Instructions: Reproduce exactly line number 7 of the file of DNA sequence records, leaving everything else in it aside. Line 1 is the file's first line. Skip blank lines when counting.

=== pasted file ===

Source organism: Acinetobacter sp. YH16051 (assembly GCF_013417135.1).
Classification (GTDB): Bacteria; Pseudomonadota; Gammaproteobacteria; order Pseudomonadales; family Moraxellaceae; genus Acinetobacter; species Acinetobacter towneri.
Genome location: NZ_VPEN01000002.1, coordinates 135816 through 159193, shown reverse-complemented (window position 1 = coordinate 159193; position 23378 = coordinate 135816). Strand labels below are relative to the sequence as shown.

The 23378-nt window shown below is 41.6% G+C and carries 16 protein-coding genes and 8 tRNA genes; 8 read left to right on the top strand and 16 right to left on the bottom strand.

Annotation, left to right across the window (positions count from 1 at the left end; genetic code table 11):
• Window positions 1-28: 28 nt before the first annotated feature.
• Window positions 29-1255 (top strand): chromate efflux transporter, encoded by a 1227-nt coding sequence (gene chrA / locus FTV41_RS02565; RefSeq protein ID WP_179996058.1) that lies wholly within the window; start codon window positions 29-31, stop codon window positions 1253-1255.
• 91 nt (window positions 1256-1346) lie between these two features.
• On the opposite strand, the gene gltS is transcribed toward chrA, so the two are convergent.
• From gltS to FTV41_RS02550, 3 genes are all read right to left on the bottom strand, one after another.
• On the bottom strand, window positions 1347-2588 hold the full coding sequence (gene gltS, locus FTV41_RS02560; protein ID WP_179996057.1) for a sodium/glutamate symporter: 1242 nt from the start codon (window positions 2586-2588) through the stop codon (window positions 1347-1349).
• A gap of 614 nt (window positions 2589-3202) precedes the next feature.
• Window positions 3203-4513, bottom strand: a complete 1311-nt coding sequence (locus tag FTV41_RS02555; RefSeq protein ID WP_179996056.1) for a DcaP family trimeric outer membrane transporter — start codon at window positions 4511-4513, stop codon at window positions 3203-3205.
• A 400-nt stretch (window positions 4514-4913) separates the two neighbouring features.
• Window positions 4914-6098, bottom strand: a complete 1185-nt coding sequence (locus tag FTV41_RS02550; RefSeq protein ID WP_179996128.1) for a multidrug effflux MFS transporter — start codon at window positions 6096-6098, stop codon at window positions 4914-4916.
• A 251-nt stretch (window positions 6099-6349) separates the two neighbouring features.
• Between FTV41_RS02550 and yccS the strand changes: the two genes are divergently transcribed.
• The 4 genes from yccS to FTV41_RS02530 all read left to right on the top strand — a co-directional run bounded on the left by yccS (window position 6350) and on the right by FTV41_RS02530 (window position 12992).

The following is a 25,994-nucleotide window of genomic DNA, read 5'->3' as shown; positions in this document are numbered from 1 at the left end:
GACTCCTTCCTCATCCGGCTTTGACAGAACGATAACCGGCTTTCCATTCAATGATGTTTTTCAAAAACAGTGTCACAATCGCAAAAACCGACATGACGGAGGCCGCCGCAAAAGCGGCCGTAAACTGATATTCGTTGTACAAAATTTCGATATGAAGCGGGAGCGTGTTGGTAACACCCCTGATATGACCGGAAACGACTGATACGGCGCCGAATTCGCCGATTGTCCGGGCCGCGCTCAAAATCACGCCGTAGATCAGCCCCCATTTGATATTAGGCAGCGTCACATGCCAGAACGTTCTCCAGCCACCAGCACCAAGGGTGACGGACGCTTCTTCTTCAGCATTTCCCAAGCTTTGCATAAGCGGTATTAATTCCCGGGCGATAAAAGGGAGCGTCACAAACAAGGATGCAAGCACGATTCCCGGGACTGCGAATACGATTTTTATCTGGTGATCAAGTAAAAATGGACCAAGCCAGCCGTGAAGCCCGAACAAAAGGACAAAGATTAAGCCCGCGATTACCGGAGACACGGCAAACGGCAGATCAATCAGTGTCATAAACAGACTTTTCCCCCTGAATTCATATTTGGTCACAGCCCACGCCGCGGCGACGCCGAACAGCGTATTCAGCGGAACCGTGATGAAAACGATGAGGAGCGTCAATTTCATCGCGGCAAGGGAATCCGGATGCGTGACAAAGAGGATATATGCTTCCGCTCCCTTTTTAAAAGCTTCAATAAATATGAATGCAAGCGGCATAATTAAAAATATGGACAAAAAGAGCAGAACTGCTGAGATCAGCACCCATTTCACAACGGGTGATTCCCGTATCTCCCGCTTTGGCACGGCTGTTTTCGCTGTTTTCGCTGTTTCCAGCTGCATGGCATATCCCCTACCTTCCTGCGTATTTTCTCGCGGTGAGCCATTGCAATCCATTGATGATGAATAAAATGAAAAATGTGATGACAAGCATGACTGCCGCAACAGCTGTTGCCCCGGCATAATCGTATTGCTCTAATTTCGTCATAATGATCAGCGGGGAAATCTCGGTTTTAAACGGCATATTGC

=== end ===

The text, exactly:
• Window positions 29-1255 (top strand): chromate efflux transporter, encoded by a 1227-nt coding sequence (gene chrA / locus FTV41_RS02565; RefSeq protein ID WP_179996058.1) that lies wholly within the window; start codon window positions 29-31, stop codon window positions 1253-1255.